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Supreme Court may close double jeopardy loophole that allows 2 punishments for 1 crime

Supreme Court justices might be ready to stop prosecutors at the state and federal level from prosecuting people for the same crimes twice.
Credit: MANDEL NGAN/AFP/Getty Images
Justices of the US Supreme Court pose for their official photo at the Supreme Court in Washington, DC on November 30, 2018.

WASHINGTON (AP) - The Supreme Court is set to hear arguments about an exception to the Constitution's ban on being tried for the same offense. The outcome could have a spillover effect on the investigation into Russian meddling in the 2016 election.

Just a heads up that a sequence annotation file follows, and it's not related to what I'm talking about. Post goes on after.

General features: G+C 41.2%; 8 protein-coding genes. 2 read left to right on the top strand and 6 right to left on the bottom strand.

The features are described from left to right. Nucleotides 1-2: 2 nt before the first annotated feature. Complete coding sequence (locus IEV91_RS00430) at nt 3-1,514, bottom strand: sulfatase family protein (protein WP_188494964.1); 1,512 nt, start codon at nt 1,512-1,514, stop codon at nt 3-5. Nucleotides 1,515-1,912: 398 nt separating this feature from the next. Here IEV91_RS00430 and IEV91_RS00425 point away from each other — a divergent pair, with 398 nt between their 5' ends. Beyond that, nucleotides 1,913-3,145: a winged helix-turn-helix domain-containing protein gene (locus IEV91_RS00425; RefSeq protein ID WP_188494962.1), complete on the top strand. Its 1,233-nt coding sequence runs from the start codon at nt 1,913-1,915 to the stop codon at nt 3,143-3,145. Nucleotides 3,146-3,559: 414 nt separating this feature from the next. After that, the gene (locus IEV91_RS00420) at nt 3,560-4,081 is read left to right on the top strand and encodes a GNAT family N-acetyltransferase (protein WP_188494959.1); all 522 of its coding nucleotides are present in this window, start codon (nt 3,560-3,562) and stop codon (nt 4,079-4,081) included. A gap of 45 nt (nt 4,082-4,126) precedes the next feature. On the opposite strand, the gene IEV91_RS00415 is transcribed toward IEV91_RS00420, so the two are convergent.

The justices are taking up an appeal Thursday from federal inmate Terance Gamble. He was prosecuted separately by Alabama and the federal government for having a gun after an earlier robbery conviction.

The high court is considering whether to overturn a court-created exception to the Constitution's double-jeopardy bar that allows state and federal prosecutions for the same crime. The court's ruling could be relevant if President Donald Trump were to pardon someone implicated in special counsel Robert Mueller's probe and a state wanted to pursue its own charges against that person.

IN DEPTH: Supreme Court tackles 'double jeopardy' exception

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